Jeremy's Weblog

I recently graduated from Harvard Law School. This is my weblog. It tries to be funny. E-mail me if you like it. For an index of what's lurking in the archives, sorted by category, click here.

Saturday, October 29, 2005

Paul Collins, who has a piece in this week's New York Times magazine about his son, is a terrific writer. His book about his son's autism, Not Even Wrong, traces the history of autism, intercut with poignant scenes from his experiences with his son, in such a delicate, engrossing, wonderfully written way that I was almost stunned that the book could be as good as it was. His other books, Banvard's Folly, about a dozen or so people in history who almost became famous -- the guy who almost invented grape jelly, for example, if I recall, and Sixpence House, about his search for old books in a town in England, are also wonderful, rewarding, exceptional books. His piece in this week's paper is terrific. This is why I haven't written anything about his new book, "The Trouble With Tom: The Strange Afterlife and Times of Thomas Paine." I bought the book on Amazon as soon as it came out. There are very few writers whose books I will spend money on anyway, and even fewer I will spend money on without seeing the book in a store, flipping some pages, making sure it's something I really want to have, that I'm really interested in. But I didn't really think twice about this one. And I took it with me to Toronto, one of three books I brought with me, and, for some reason, it's like I'm allergic to it. I'm fifty pages in. It hasn't grabbed me yet. I know it will. I trust it will. I will pick it back up. Soon. But I haven't yet. Read his piece. Read his book Not Even Wrong. I'll report back when I finish this one.

Just to catch up on a few more books... I just finished reading two books by Anne Lamott, who wrote the terrific book about writing, Bird by Bird. These two are about her discovery of faith and spirituality, but that's mostly just the packaging for what are really memoirs about events in her life. Traveling Mercies, from a decade ago, and Plan B, which just came out earlier this year. I thought Bird by Bird was great. These two are good, Plan B moreso than Traveling Mercies, but I think that's my own biases influencing my opinion.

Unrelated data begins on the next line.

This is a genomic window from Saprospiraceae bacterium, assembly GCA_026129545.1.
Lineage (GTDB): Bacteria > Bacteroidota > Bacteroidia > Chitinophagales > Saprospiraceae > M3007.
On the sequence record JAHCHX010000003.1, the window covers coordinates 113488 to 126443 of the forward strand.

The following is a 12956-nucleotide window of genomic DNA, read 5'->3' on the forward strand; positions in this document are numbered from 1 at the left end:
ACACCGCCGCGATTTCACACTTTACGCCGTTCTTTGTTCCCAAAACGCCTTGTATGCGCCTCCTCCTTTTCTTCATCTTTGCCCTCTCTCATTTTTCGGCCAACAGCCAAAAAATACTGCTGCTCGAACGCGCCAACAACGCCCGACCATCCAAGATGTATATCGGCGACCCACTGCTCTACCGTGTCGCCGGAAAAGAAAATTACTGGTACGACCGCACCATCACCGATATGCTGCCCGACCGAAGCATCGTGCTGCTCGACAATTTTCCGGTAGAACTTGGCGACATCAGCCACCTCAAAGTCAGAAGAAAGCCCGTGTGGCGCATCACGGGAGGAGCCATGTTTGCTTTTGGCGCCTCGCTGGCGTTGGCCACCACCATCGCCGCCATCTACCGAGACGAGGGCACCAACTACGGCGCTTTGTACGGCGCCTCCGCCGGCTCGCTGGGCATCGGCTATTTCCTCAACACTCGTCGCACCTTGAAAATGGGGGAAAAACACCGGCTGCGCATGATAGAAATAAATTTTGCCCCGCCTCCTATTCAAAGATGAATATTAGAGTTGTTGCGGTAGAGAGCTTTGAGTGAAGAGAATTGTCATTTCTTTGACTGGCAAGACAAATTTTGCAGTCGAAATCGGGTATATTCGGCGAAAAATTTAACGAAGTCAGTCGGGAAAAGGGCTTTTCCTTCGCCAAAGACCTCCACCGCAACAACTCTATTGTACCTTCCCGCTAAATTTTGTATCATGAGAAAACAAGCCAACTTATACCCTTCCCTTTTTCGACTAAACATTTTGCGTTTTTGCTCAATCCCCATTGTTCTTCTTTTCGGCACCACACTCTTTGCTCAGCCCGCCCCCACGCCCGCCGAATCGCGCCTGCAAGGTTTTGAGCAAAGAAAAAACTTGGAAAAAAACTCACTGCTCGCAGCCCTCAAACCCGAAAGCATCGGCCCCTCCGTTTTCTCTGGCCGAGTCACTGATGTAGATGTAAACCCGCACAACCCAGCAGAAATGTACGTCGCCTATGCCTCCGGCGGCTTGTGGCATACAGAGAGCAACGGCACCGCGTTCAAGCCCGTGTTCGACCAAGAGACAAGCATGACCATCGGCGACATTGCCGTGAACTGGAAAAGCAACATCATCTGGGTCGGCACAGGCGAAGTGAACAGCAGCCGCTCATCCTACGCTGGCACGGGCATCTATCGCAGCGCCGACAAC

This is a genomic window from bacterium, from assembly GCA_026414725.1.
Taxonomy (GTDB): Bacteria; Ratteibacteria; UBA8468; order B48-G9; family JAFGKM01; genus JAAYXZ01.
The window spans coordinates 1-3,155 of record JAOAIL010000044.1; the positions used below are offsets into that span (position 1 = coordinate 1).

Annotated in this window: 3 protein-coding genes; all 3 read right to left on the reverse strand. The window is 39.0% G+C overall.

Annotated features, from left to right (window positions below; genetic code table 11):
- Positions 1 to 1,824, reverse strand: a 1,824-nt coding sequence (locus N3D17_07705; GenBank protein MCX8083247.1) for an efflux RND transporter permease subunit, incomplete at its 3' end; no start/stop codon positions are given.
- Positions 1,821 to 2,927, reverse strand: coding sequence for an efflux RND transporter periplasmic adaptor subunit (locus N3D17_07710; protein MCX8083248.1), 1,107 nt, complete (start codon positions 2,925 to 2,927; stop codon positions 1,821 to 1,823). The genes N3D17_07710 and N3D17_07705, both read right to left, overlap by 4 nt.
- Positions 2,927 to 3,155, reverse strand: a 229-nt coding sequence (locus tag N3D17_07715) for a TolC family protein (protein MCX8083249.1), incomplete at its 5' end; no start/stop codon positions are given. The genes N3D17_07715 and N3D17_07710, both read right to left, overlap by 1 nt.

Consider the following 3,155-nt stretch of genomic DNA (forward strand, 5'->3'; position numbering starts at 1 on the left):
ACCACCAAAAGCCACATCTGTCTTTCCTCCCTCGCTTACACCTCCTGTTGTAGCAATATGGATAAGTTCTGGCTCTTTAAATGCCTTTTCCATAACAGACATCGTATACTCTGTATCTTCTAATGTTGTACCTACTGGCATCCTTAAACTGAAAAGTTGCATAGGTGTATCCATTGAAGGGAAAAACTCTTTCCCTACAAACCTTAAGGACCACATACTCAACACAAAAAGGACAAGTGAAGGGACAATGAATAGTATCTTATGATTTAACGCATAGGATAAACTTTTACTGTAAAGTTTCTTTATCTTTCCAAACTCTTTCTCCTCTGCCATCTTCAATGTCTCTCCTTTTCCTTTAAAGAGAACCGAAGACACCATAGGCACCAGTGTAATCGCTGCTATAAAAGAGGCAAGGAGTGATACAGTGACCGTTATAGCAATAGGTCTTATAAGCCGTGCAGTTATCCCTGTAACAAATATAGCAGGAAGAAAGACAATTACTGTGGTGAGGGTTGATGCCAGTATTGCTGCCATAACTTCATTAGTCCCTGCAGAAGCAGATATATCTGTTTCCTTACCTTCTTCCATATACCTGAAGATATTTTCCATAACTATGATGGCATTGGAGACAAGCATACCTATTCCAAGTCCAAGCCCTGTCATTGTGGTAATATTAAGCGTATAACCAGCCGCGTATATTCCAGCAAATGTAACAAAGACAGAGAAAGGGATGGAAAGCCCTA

I think I've written about this before, but I have a real bias with most of the stuff I read or watch. I like to feel like I'm getting to know the writer, through the work, and I need to like the writer I'm getting to know. Anne Lamott comes through as a person to a great extent in all of her books. It's one of her biggest strengths. The person in Traveling Mercies is the Anne Lamott when she was young, and addicted to drink and drugs, and suffering through life, and I'm fairly certain that if I met the Anne Lamott of twenty years ago, I'd probably be frightened -- her world was darker than any worlds I've lived in -- and wouldn't want to live in her world. The Anne Lamott since she got sober seems like a person I'd like better. And so I like when she's writing about that person more than about the other person. I guess they go hand in hand and I ought not be so judgmental about it. But, anyway, that's my take on the books. She's a wonderful writer and her books are wonderfully written and engaging and good to read.

I also read Martin Kihn's "House of Lies: How Management Consultants Steal Your Watch And Then Tell You The Time." The author is a former consultant, and a former comedy writer. The book is a whole bunch of management consulting shtick, in the process describing that world pretty comprehensively and giving the reader a sense of the lifestyle. It's not terribly dissimilar from the law firm world, in a broad sense, if you forget about the 4-days-a-week on the road. I liked the book, but he gets stuck in shtick more than he should, and it misses the chance to make some more serious points about the industry and the lifestyle and the waste of talented people who go down that path... I don't know, I may just be holding it to the same unfair standard I find myself frustratingly holding my Anonymous Lawyer stuff to, but it's a fine book, it's an entertaining read, you should read it if you've ever thought about being a consultant, or if you want to remember why you quit.